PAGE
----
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Conversion Definitions Vary In A Funnel

In a sales pipeline, the definition of a converted lead has a single meaning. It’s a prospect who inked a deal.

In a sales funnel, the definition of a conversion widens quite a bit. It’s whatever action the company wants potential buyers to take at various funnel stages.

As far as the sales funnel goes, there’s more than one way to measure conversion rates. After you get people to your website, the desired action may not be a purchase.

It might be downloading gated content, such as an exclusive case study. Maybe it’s registering for your upcoming webinar. A conversion can mean much more than just those visitors who mosey over to your online store and click “buy.”

It all depends on what stage of the funnel your prospective customers are in. And you can have multiple ways for prospects to convert during each of those stages.

Someone who goes from awareness to consideration might fill out a contact form or sign up for an email newsletter.

Likewise, a prospect who moves from evaluation to purchase might place an order or go into a store.

Potential Insights Hold Different Value

Since a sales pipeline operates from a company’s point of view and a sales funnel from a customer’s, insights vary.

Sales pipeline data reflects how many leads come in, where they get stuck, and how many become customers. These insights can point toward opportunities for the company to improve its system.

For instance, qualification measures could need an overhaul. You could be wasting your time with unqualified buyers if too many aren’t agreeing to meetings with reps.

Say you notice a high percentage of leads drop out after receiving a sales proposal. There could be an opportunity to refine the pitch, the product, or both.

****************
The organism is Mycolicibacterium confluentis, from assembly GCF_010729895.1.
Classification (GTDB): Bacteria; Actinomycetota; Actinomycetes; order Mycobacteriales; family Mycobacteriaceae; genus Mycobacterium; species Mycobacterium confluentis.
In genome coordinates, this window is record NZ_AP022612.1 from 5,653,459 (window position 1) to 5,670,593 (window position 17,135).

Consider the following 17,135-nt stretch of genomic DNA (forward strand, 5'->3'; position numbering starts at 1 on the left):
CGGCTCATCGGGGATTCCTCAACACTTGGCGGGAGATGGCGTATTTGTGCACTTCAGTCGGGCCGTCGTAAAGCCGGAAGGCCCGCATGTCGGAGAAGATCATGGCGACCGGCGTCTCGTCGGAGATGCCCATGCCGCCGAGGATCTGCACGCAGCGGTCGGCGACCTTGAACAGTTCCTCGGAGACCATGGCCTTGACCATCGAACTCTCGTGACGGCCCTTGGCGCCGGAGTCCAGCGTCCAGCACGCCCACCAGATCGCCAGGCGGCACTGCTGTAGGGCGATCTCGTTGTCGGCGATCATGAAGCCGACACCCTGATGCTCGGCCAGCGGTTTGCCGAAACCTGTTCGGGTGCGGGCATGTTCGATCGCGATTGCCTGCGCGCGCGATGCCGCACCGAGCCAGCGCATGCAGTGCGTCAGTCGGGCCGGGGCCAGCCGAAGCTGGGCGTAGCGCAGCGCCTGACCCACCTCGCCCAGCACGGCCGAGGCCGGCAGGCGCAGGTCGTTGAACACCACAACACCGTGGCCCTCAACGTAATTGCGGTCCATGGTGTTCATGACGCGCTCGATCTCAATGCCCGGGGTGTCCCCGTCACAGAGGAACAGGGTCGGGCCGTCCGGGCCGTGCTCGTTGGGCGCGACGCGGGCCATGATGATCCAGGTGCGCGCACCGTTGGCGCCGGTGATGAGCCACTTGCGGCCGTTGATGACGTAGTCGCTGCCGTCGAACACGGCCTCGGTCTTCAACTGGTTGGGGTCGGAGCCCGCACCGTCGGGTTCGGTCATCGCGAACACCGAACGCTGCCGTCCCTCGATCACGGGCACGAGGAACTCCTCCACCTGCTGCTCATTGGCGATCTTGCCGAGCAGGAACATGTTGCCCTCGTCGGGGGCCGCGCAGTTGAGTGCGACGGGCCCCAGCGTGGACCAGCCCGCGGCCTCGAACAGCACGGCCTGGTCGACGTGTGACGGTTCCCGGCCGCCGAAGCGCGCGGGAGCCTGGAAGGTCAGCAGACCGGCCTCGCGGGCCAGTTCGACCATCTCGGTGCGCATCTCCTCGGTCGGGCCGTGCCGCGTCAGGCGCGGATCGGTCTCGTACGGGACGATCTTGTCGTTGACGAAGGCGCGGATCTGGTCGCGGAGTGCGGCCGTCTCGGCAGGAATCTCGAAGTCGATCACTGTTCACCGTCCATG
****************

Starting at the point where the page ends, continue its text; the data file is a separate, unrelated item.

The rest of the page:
Sales funnel data, on the other hand, shows what’s bringing leads to your door. You can determine what solutions capture your prospects’ attention.

Sales funnel data also reveals where you’re getting your leads from. Are they coming from Google searches, paid social media ads, or live events? These insights could point you toward more cost-efficient ad spend and marketing budgets.

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Sales Funnel vs. Pipeline

These terms are often used interchangeably, but they don’t mean the exact same thing. A sales funnel is what the prospect or customer does.

It represents where they are in the buying process. A sales pipeline is a system to turn a lead into a paying customer. It represents the sequential actions a sales team takes to close deals.

Another way to think of funnels versus pipelines is the differences between marketing and sales.

Marketing leverages the funnel by attracting and appealing to buyers at different stages of their journeys.

Sales uses the pipeline to convince as many buyers as possible to move from the lead to the customer category.

Each has value and can work together to show a company where it can generate additional revenue.

Feature Image Source: Austin Distel